Many American boys upon being, during the 1850s, might wear quite adult-looking clothes. In fact in many ways the boy of the 1850s might wear clothes that look more modern to us than those worn later in the century. The styles commonly worn in the 1850s might be called plain, almost the opposite of the outfits with the elaborate collars and frills that were worn at the end of the century. Some boys' suits while looking
relatively dull might have some distinctive features such as military-looking
buttons. Collars were small as was neckwear. Large bows were not worn.
Neckwear was commonly small bowties, but some small collar bows were
worn. Long pants were commonly worn after breeching.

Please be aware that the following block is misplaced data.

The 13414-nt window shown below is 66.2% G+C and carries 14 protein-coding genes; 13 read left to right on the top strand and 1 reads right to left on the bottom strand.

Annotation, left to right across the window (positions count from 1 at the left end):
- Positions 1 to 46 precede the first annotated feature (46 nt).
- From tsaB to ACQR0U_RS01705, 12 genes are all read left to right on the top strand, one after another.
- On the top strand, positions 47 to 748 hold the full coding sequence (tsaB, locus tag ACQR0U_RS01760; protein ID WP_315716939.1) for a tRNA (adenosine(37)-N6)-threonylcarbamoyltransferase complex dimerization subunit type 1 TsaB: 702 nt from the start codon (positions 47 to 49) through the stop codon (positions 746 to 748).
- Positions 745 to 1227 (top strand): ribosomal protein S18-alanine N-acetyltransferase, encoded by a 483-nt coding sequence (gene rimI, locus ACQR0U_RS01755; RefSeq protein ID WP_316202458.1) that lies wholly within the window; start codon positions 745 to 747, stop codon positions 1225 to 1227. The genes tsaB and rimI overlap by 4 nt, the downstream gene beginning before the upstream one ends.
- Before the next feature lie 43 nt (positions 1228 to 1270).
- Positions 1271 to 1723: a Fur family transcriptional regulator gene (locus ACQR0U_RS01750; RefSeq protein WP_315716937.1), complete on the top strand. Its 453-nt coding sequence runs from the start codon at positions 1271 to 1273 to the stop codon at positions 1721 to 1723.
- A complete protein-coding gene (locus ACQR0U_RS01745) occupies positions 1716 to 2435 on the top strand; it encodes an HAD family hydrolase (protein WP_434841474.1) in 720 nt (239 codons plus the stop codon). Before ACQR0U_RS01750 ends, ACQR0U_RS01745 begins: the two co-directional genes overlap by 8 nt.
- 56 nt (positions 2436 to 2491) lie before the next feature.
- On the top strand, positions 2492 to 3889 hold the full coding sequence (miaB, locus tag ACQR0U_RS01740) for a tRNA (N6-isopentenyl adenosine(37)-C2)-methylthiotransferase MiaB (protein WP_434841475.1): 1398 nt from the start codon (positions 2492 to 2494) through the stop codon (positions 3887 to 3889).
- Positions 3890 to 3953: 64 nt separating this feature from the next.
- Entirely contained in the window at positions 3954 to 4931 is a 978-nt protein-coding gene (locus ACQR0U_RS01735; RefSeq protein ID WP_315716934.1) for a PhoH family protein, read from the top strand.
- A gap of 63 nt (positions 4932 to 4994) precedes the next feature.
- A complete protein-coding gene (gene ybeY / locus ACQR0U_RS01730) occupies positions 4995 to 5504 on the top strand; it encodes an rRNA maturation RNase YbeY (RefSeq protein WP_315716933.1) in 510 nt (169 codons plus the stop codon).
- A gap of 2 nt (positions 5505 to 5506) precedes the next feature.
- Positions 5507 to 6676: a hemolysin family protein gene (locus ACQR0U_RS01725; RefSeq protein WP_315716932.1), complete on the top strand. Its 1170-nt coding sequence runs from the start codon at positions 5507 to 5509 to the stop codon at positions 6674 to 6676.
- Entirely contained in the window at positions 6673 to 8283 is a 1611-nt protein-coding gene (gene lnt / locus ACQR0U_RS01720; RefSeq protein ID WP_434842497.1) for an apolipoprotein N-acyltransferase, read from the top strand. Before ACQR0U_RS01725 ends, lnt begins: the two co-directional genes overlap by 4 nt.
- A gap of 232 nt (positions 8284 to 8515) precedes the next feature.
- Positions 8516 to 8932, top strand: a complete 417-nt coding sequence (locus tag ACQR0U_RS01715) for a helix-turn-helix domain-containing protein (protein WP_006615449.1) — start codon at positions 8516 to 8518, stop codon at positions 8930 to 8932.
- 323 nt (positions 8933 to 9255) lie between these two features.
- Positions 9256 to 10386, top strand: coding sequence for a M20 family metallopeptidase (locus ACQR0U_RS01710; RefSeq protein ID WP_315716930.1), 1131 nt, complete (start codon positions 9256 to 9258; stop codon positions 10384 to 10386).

HBC note: Many photographic images obtained by HBC are undated. HBC is able to provide approximate dates within a wide band of accuracy. It is often difficult, for example, to determine if a photograph or Dauerotype, was taken in the 1850s or early 60s. (Daguerotypes become much less common in the late 1860s.) HBC viewers should thus bare in mind possible errors in dating. Almost always HBC will indicate the date of a photograph if that date is available.